A few months ago I found myself looking for a new sling that I could put on an AR-15, but since I have a bad habit of switching guns around, I wanted something that I could use on almost any long gun from AR-15’s to shotguns to whatever else might suit my fancy that day. You don’t have to look too hard to find a long list of slings to put on your AR-15. It seems like almost everyone has their own version of either a two-point or one-point sling, or in some cases, a sling that can do both.
The Proctor sling was just another one on the list, but it had some features that made it particularly appealing to me. It is designed by former Special Forces operator and USPSA GM Frank Proctor and manufactured by Troy Industries. The intent behind the sling was to make something that is as minimalist as possible, yet still functional and durable. To that end, instead of using the typical Quick Disconnect mounts or some sort of clip to attach the sling to the firearm, it uses 550 cord loops on either end that are looped through the stock or over the rail system and cinch down on themselves. I have seen the same technique used as a field expedient fix for a broken sling or attachment point, but this is executed at a higher level. The cord loops reduce weight and bulk, but they also make the sling easily adaptable to most long guns, which to me is what makes the sling worthwhile. The one unfortunate side effect of using cord loops and having that versatility to be attached to nearly any long gun is that the sling cannot be quickly removed from whatever it is attached to. Some might find that to be a turn off, for me personally the versatility outweighs the drawback.
As with many two point slings, there are two adjustment points on the Proctor sling. There is a fixed adjustment point towards the rear of the sling that should be set and generally left alone. This is the adjustment point that you use to get the sling adjustment “roughed in”, or if you wanted to ditch the cord loop in the rear and attach the sling directly to a sling swivel, this allows you to do that. Then there is a second adjustment towards the front of the sling that is used to cinch or loosen the sling while it is in use. This adjustment allows slack to be added to the sling for shoulder transitions if necessary or to secure the rifle tightly against the shooter’s body to free up the hands for other tasks. On some two-point slings the forward adjustment can be difficult to reach and on top of that difficult to adjust on the fly. There are not any tabs to pull or complex processes for cinching or loosening the sling. Just grab the slider and move it whichever direction is appropriate. I found the slider on the Proctor sling to be very well placed for accessibility and exceptionally easy to adjust when needed. The sling also stores back onto itself so there is not a loose “tail” of additional sling material when the sling is tightened up. It makes for a very low profile sling.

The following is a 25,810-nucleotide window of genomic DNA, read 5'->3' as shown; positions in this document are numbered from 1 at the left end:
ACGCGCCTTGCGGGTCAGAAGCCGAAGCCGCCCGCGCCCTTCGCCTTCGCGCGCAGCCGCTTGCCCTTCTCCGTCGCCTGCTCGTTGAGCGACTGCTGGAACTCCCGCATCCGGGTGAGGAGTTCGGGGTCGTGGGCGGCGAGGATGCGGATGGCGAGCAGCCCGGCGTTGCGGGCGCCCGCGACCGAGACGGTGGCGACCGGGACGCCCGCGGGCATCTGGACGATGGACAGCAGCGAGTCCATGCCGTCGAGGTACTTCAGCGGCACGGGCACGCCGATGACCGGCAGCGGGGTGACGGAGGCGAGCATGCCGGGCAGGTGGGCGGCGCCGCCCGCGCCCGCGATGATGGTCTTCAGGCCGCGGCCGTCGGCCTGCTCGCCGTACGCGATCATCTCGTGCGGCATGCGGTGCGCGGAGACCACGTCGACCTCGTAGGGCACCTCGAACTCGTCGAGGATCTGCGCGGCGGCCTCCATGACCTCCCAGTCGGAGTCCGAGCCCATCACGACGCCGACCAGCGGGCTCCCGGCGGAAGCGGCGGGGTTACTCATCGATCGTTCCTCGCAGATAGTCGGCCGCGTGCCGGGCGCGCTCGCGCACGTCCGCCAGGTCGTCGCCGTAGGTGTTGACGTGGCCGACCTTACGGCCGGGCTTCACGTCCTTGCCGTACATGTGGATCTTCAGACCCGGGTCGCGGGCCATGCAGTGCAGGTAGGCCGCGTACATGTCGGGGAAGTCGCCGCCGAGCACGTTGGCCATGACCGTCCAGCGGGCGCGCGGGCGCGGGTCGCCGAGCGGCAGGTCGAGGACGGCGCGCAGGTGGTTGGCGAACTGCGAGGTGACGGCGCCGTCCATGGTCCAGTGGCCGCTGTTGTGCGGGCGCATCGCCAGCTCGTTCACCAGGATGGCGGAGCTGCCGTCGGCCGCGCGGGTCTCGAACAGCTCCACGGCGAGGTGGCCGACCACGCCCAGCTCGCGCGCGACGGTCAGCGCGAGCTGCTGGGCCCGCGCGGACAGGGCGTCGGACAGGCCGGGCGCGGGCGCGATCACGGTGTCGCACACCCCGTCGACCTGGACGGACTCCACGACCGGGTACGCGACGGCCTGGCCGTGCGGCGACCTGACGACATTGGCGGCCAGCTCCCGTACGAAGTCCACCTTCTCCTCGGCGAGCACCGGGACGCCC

Initial Impression & On the Range
Initially I was skeptical of the mounting method with the cord loops and how secure and durable it would be under hard use conditions. One of my primary concerns being whether the cord loops used for attaching the sling to the gun could take the heat if positioned directly over the gas block on an AR-15. For the $30 price tag I thought I would give it a chance and just be sure to run it through the wringer before really trusting it. So what was the first thing I did after getting the sling in the mail? I positioned the cord loop directly over the gas block on my AR-15 and ran as much ammo through the gun in as short a time period as possible to see what would happen. A few hundred rounds later and the rail was hot enough I couldn’t hold on to it with a bare hand, and the cord loop didn’t seem too fazed by the heat. That satisfied me enough to keep using the sling for the time being. Several months later and the sling is still going strong. I think the sling proved its point, the durability is there.
The other concern I had was whether or not the cord loops would stay in place, or over time come loose and move around on the rail system, or whatever else I might have it mounted to. It has been through many long days on the range doing long gun to handgun transitions, getting slung around my back to free up my hands and slung back to the front to start shooting again and whatever other administrative task I might have done while using the sling. Not at any time have the cord loops started to come loose and slip. I used the sling for a week long carbine course on top of all the “normal” shooting that I do and did not have any issues there either. I have run the gun as hard as I can for several months and despite my best efforts, the cord loops which I thought might have been the weak link in the sling design, have held up to the abuse quite well and stayed in place.
Even with my initial reservations about the durability of the Proctor sling, I have ended up being quite pleased with it. I am confident that the sling is durable enough for my purposes, and the versatility cannot be beat. Since I purchased this sling, a newer version with QD swivels has become available, in addition to the standard version with cord loops. Even knowing that, if I were to buy another one, I would stick with the cord loops because they quite simply work. I have had this sling attached to a handful of different AR-15’s, a few shotguns, and a couple random rifles just to see if it could be done. That versatility is what drew me to this sling initially, but the overall functionality of the sling, how low profile it is and how easily it adjusts has really won me over.